+ Hmong speakers are drawn from three linguistic sub branches - the Chuanqiandian sub branch is represented by the Hmong Do (White Hmong) and their Hmong Lay and Hmong Qua Mba (Striped Hmong) sub groups, the Hmong Lenh (Flower or Variegated Hmong) and the Hmong Njua (Blue or Green Hmong); the Qiandong sub branch by the Hmong Du or Black Hmong); and the Xiangxi sub branch by the Hmong Si (Red Hmong);
+ Yao (Mien) speakers comprise Yao (Mien) and their Lanten sub group;
(iii) the Austronesian or Malayo-Polynesian group is represented in Laos by a small group of Cham (Chamic branch).
The Austro-Asiatic language family is represented in Laos exclusively by its Mon-Khmer language group, which is in turn subdivided into the following six branches:
+ Bahnaric speakers include Brau, Chieng, Loven, Nha Heun, Oy, Sedang, Sou, Talieng and Yae;
+ Katuic speakers include Alak, Bru, Ca-tu, Kaleung, Katang, Kui, Makong, Nghe, Pa-co, So and Ta-oi;
+ Khmuic speakers include Htin, Khang, Khmu, Mlabri, O-du and Xinh-mun;
+ Palaungic speakers include Bid, Doi, Keu, Lamet and Samtao;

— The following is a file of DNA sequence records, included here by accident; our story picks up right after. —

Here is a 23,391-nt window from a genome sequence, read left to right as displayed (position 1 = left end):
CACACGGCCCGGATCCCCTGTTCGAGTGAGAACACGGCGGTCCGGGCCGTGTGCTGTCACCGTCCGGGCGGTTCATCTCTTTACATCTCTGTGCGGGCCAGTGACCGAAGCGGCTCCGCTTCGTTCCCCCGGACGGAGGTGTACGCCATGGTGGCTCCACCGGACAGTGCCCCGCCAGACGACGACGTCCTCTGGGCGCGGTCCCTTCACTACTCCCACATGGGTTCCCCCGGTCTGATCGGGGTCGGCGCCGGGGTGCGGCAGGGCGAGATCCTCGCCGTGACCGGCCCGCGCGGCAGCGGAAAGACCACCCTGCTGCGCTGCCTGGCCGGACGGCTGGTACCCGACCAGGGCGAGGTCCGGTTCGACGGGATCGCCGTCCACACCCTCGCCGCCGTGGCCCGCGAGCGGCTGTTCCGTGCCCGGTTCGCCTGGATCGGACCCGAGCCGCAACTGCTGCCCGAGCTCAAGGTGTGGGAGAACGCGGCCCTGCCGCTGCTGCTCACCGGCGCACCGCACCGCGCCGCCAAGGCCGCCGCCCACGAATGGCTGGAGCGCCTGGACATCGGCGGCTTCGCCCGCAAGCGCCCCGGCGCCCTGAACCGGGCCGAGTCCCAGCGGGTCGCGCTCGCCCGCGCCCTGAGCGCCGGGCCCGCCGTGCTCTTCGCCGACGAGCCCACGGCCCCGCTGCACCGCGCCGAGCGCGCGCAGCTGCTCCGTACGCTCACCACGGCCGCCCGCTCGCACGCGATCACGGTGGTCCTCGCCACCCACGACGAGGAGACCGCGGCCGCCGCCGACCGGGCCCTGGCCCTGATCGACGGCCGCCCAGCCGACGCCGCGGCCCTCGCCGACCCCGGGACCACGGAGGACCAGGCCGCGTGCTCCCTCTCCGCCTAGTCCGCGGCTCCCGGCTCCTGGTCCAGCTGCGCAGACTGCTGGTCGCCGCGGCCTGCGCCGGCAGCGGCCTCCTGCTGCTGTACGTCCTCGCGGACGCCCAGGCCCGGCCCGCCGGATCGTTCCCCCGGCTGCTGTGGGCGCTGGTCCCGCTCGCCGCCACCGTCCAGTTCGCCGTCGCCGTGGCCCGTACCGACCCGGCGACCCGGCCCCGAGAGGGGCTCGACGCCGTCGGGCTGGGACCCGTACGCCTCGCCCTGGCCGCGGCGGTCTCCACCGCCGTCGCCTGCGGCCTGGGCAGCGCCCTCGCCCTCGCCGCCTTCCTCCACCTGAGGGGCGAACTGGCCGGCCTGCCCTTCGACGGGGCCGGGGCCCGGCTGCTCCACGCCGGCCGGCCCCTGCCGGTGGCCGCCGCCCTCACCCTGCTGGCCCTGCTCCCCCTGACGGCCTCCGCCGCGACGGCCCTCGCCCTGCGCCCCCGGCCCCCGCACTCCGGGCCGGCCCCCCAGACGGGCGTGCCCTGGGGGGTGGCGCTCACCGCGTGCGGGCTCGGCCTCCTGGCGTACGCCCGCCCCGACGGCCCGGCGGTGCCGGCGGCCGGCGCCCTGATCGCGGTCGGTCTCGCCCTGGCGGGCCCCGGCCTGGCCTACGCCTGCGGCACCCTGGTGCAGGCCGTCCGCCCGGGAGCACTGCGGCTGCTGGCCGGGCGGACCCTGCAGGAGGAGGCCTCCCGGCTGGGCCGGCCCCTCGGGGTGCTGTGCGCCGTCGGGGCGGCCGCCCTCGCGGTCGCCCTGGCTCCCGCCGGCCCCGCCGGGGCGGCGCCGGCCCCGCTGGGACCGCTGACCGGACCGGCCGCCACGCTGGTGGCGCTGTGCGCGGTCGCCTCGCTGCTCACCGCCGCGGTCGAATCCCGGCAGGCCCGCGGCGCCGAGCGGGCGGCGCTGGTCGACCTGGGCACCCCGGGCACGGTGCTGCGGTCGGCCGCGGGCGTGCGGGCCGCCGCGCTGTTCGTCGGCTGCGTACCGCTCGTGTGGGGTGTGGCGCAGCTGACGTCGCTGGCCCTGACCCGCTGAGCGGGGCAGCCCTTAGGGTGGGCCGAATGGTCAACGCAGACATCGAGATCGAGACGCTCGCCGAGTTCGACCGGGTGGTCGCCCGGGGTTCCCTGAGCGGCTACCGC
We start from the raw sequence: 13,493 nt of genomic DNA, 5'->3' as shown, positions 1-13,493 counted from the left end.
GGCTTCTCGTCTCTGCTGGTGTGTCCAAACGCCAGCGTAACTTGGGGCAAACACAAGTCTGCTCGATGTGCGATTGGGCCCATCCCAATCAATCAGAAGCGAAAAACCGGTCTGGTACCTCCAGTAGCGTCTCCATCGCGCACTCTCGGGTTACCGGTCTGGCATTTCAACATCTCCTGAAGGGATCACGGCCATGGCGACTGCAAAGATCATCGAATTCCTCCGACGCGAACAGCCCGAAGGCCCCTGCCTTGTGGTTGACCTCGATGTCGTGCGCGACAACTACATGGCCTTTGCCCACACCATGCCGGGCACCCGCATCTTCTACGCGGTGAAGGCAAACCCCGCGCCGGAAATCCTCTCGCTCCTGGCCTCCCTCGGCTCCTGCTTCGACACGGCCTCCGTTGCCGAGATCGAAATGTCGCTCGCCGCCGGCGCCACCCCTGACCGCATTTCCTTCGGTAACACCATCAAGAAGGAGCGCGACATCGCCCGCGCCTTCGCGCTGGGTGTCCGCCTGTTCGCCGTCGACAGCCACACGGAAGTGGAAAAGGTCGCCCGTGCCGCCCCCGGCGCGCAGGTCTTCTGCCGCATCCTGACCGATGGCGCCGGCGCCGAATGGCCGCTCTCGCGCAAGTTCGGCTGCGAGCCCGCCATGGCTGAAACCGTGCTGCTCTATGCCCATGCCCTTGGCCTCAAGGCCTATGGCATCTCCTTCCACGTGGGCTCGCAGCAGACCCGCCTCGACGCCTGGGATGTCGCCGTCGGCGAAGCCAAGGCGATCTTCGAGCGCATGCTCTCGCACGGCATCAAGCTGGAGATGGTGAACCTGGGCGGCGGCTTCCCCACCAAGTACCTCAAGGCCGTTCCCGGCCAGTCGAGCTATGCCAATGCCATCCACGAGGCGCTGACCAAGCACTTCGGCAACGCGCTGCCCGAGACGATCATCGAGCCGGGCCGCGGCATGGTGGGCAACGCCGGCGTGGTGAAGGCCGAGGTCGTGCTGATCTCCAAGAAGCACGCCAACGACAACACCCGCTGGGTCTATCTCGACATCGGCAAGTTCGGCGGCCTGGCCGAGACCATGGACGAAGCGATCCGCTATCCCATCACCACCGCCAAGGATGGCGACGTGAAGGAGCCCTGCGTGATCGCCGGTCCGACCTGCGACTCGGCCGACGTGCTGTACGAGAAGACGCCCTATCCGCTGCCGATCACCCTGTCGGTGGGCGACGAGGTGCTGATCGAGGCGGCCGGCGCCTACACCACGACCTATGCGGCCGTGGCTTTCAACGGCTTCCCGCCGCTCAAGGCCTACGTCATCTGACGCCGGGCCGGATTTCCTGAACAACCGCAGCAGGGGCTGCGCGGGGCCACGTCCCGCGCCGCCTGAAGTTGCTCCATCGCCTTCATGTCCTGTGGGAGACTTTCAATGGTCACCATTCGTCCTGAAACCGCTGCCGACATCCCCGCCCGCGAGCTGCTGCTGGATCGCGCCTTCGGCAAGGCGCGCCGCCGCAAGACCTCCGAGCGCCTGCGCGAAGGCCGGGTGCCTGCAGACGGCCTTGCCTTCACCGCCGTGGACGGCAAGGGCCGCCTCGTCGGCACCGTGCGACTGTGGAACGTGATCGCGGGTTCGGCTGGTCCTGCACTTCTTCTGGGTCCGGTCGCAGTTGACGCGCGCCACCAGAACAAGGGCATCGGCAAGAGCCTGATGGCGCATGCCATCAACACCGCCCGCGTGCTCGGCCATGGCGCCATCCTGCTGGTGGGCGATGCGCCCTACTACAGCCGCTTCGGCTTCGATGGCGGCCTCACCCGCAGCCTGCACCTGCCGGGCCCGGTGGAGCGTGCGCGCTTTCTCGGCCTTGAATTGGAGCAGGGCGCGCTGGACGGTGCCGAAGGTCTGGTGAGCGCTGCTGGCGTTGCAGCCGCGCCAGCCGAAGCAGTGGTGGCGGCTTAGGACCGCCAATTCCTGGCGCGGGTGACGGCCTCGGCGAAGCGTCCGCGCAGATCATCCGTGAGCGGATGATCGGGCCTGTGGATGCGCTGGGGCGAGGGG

+ Viet-Muong speakers include Bo, Krih, Liha, Maleng, Muong, Phon Sung, Phong, Thavung and Tum;
+ Unclassified Mon-Khmer speakers are represented by the Lavy.
The Sino-Tibetan language family is represented in Laos by two language groups:
+ Han (Sinitic) speakers comprise South Western Mandarin (Yunnanese)-speaking Haw or ethnic Chinese
+ Lolo-Burmish speakers include Akha, Ha Nhi, Kado, Kongsat, La Hu, Lolo, Phanna, Phunoi, Poussang and Si La
Ethnic settlement in Laos is extremely complex, but it is possible to discern a general pattern.
Amongst the Mon-Khmer groups of the Austro-Asiatic family, Bahnaric speakers (Brau, Chieng, Loven, Nha Heun, Oy, Sedang, Sou, Talieng, Yae) and Katuic speakers (Alak, Bru, Ca-tu, Kaleung, Katang, Kui, Makong, Nghe, Pa-co, So and Ta-oi) may be found predominantly in the six southernmost provinces of the country (from Khammouane south to Champassak and Attapeu), while Khmuic speakers (Htin, Khang, Khmu, Mlabri, O-du, Xinh-mun) and Palaungic speakers (Bid, Doi, Keu, Lamet, Samtao) are settled mainly in the northern provinces and Viet-Muong speakers (Bo, Krih, Liha, Maleng, Muong, Phon Sung, Phong, Thavung, Tum) in the east-central region.